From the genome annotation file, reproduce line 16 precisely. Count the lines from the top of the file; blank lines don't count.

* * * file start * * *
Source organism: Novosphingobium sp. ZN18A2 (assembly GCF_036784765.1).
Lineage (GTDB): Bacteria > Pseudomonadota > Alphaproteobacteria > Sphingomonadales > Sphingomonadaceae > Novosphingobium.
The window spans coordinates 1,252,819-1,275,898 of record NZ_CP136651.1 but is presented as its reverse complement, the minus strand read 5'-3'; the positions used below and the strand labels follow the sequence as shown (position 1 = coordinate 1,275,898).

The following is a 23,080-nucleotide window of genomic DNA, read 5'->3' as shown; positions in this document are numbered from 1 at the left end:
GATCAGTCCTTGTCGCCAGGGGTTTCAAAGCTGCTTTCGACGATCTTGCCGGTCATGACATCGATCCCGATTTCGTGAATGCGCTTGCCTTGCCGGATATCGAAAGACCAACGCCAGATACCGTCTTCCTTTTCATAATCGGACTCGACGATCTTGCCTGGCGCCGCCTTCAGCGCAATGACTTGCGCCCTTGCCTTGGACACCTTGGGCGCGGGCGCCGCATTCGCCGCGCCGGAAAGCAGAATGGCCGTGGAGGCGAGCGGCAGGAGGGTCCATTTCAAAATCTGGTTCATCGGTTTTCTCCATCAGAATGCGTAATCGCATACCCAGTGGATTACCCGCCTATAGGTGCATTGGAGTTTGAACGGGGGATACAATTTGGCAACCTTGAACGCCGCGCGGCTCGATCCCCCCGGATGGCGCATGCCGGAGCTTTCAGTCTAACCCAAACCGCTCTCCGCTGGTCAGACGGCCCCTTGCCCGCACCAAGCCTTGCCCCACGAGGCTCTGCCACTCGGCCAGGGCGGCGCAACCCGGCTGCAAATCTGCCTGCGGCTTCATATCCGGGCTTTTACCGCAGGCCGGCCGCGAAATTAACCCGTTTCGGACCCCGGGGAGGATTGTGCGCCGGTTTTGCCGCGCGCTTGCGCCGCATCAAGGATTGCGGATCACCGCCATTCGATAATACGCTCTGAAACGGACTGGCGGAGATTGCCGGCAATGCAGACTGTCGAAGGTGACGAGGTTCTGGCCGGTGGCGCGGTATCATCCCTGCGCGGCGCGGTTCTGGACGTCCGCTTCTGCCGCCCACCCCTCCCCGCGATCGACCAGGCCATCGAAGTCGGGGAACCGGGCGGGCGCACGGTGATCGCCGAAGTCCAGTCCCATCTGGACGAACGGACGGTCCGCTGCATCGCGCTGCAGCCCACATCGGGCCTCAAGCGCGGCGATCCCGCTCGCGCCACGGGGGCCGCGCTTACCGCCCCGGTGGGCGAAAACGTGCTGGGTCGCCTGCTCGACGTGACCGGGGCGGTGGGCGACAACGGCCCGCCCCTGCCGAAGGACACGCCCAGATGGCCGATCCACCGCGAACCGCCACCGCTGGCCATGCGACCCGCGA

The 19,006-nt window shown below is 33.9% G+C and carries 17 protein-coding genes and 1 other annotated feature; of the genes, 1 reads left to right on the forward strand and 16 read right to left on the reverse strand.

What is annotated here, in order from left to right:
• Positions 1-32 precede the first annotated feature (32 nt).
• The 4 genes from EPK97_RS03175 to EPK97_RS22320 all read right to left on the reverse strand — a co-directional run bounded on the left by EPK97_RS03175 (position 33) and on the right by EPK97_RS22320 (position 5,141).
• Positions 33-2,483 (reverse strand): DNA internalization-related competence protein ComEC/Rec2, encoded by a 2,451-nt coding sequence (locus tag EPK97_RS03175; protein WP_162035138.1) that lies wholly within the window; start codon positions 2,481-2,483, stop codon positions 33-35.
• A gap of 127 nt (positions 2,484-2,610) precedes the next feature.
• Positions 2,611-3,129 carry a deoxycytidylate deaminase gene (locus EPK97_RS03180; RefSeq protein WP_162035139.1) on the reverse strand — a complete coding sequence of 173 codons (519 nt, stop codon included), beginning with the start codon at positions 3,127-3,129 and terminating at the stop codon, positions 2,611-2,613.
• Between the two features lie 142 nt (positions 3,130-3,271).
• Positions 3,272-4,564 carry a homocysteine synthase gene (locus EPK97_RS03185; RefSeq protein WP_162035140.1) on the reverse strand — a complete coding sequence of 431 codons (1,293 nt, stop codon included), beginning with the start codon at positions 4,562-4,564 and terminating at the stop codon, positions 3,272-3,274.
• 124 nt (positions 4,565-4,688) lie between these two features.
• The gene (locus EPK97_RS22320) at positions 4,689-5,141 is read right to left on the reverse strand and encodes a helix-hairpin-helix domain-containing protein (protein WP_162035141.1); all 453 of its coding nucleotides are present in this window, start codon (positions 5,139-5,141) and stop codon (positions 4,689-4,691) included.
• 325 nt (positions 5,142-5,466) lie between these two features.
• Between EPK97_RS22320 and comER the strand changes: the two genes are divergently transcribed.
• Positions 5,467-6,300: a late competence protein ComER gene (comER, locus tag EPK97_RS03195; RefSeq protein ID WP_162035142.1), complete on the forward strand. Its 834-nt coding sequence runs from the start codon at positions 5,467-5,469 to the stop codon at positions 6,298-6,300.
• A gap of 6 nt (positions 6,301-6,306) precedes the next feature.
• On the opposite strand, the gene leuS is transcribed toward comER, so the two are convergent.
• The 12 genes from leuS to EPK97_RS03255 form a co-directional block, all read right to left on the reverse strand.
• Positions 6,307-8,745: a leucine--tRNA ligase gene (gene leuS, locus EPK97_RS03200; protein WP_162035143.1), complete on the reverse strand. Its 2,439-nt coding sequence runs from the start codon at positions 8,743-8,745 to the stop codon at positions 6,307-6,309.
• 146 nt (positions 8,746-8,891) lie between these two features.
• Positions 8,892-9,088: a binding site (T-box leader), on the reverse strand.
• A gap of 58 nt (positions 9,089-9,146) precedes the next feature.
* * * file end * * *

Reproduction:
• The gene (locus EPK97_RS22320) at positions 4,689-5,141 is read right to left on the reverse strand and encodes a helix-hairpin-helix domain-containing protein (protein WP_162035141.1); all 453 of its coding nucleotides are present in this window, start codon (positions 5,139-5,141) and stop codon (positions 4,689-4,691) included.